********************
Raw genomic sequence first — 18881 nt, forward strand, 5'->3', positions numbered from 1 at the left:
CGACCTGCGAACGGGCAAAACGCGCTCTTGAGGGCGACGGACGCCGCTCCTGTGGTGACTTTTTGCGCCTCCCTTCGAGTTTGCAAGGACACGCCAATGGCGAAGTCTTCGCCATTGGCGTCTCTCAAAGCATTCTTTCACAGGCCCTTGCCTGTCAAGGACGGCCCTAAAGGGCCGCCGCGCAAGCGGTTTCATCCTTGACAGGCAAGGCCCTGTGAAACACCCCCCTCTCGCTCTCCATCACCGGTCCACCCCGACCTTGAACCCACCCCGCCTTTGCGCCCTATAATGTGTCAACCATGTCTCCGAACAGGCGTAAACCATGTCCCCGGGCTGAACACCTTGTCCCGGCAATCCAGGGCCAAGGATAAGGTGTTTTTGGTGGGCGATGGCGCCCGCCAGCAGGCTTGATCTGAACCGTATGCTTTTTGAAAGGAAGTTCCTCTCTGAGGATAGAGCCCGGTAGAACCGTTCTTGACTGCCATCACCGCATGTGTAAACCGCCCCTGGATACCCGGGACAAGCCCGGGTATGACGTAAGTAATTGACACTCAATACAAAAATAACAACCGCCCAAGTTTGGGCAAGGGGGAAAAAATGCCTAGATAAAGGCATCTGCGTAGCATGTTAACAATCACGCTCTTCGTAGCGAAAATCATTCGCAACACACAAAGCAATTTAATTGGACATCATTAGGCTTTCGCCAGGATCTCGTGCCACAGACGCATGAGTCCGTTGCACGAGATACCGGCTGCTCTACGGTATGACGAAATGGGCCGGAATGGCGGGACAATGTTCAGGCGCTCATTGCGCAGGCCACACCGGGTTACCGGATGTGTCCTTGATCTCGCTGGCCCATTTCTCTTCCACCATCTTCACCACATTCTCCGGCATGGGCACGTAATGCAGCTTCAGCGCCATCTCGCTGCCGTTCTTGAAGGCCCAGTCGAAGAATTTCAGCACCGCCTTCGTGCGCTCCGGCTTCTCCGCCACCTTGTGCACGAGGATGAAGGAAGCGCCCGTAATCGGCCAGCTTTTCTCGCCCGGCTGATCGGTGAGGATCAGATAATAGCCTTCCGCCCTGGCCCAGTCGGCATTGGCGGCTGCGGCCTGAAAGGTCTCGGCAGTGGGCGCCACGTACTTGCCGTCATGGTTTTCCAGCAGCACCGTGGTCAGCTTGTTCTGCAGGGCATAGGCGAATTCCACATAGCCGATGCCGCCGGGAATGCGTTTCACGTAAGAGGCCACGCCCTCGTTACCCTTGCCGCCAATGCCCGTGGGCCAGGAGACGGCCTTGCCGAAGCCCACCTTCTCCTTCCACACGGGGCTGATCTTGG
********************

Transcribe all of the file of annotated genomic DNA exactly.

Raw genomic sequence first — 18881 nt, forward strand, 5'->3', positions numbered from 1 at the left:
CGACCTGCGAACGGGCAAAACGCGCTCTTGAGGGCGACGGACGCCGCTCCTGTGGTGACTTTTTGCGCCTCCCTTCGAGTTTGCAAGGACACGCCAATGGCGAAGTCTTCGCCATTGGCGTCTCTCAAAGCATTCTTTCACAGGCCCTTGCCTGTCAAGGACGGCCCTAAAGGGCCGCCGCGCAAGCGGTTTCATCCTTGACAGGCAAGGCCCTGTGAAACACCCCCCTCTCGCTCTCCATCACCGGTCCACCCCGACCTTGAACCCACCCCGCCTTTGCGCCCTATAATGTGTCAACCATGTCTCCGAACAGGCGTAAACCATGTCCCCGGGCTGAACACCTTGTCCCGGCAATCCAGGGCCAAGGATAAGGTGTTTTTGGTGGGCGATGGCGCCCGCCAGCAGGCTTGATCTGAACCGTATGCTTTTTGAAAGGAAGTTCCTCTCTGAGGATAGAGCCCGGTAGAACCGTTCTTGACTGCCATCACCGCATGTGTAAACCGCCCCTGGATACCCGGGACAAGCCCGGGTATGACGTAAGTAATTGACACTCAATACAAAAATAACAACCGCCCAAGTTTGGGCAAGGGGGAAAAAATGCCTAGATAAAGGCATCTGCGTAGCATGTTAACAATCACGCTCTTCGTAGCGAAAATCATTCGCAACACACAAAGCAATTTAATTGGACATCATTAGGCTTTCGCCAGGATCTCGTGCCACAGACGCATGAGTCCGTTGCACGAGATACCGGCTGCTCTACGGTATGACGAAATGGGCCGGAATGGCGGGACAATGTTCAGGCGCTCATTGCGCAGGCCACACCGGGTTACCGGATGTGTCCTTGATCTCGCTGGCCCATTTCTCTTCCACCATCTTCACCACATTCTCCGGCATGGGCACGTAATGCAGCTTCAGCGCCATCTCGCTGCCGTTCTTGAAGGCCCAGTCGAAGAATTTCAGCACCGCCTTCGTGCGCTCCGGCTTCTCCGCCACCTTGTGCACGAGGATGAAGGAAGCGCCCGTAATCGGCCAGCTTTTCTCGCCCGGCTGATCGGTGAGGATCAGATAATAGCCTTCCGCCCTGGCCCAGTCGGCATTGGCGGCTGCGGCCTGAAAGGTCTCGGCAGTGGGCGCCACGTACTTGCCGTCATGGTTTTCCAGCAGCACCGTGGTCAGCTTGTTCTGCAGGGCATAGGCGAATTCCACATAGCCGATGCCGCCGGGAATGCGTTTCACGTAAGAGGCCACGCCCTCGTTACCCTTGCCGCCAATGCCCGTGGGCCAGGAGACGGCCTTGCCGAAGCCCACCTTCTCCTTCCACACGGGGCTGATCTTGG